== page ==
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    ABSTRACT: Glucocorticoids are hormones released in response to stress that are involved in various physiological processes including immune functions. One immune-modulating mechanism is achieved by the Kv1.3 voltage-dependent potassium channel, which is expressed highly in lymphocytes including effector memory T lymphocytes (TEM). Although glucocorticoids are known to inhibit Kv1.3 function, the detailed inhibitory mechanism is not yet fully understood. Here we studied the rapid non-genomic effects of cortisone and hydrocortisone on the human Kv1.3 channel expressed in Xenopus oocytes. Both cortisone and hydrocortisone reduced the amplitude of the Kv1.3 channel current in a concentration-dependent manner. Both cortisone and hydrocortisone rapidly and irreversibly inhibited Kv1.3 currents, eliminating the possibility of genomic regulation. Inhibition rate was stable relative to the degree of depolarization. Kinetically, cortisone altered the activating gate of Kv1.3 and hydrocortisone interacted with this channel in an open state. These results suggest that cortisone and hydrocortisone inhibit Kv1.3 currents via a non-genomic mechanism, providing a mechanism for the immunosuppressive effects of glucocorticoids.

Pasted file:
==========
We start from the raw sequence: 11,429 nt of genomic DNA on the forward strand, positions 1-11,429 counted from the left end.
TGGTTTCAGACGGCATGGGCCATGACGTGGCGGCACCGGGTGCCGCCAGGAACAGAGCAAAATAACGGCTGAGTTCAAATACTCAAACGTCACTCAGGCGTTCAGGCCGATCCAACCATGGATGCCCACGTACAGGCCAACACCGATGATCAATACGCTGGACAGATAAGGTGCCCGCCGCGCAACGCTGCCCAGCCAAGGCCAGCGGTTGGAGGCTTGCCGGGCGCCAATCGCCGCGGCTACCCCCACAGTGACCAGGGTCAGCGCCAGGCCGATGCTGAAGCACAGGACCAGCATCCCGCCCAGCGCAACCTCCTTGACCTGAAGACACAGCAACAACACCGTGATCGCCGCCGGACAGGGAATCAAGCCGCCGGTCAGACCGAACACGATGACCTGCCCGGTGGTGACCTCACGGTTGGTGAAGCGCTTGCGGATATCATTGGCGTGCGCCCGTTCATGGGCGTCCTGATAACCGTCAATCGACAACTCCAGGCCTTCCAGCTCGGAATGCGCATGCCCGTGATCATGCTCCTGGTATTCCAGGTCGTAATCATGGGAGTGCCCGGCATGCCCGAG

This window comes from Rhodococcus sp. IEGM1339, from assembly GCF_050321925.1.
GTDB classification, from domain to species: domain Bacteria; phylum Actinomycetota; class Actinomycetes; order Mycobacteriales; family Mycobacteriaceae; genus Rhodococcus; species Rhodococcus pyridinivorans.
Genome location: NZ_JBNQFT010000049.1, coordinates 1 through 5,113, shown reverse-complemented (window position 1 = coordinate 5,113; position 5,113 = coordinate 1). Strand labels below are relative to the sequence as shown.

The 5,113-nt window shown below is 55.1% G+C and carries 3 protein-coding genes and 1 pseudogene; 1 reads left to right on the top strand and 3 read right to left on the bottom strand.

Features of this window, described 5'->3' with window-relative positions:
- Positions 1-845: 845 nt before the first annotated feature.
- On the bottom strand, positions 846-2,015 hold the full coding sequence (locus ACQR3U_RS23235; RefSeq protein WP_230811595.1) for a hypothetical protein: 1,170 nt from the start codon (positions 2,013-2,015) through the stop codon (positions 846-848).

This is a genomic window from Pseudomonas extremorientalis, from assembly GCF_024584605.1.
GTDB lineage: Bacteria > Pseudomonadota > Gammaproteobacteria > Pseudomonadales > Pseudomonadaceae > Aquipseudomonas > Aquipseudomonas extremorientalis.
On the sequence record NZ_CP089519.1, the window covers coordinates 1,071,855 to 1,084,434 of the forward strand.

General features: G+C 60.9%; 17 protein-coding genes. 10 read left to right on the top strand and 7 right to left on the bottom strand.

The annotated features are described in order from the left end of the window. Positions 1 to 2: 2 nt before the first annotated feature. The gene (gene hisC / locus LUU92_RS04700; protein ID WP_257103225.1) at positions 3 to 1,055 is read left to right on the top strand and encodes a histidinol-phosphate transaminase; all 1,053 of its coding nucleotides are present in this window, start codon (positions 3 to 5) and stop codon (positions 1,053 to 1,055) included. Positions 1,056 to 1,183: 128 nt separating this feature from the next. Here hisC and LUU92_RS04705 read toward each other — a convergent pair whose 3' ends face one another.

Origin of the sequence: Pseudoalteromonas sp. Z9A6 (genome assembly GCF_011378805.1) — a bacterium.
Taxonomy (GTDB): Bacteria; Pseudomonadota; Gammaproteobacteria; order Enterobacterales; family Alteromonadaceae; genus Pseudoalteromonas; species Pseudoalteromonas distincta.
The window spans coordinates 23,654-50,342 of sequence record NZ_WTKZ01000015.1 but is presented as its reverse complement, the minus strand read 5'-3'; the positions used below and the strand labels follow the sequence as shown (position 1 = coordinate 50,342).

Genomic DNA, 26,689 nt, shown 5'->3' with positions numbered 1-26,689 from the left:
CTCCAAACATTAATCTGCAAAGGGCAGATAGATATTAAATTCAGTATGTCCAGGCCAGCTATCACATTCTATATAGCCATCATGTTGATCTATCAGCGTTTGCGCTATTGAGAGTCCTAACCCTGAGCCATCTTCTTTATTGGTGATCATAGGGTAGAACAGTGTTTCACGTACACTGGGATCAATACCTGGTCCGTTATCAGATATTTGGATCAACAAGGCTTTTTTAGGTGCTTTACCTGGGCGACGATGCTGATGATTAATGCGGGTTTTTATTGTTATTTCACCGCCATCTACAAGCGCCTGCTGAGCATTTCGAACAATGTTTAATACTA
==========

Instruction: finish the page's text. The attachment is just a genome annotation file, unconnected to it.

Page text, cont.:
Archiv für Experimentelle Pathologie und Pharmakologie 03/2015; 388(6). DOI:10.1007/s00210-015-1109-2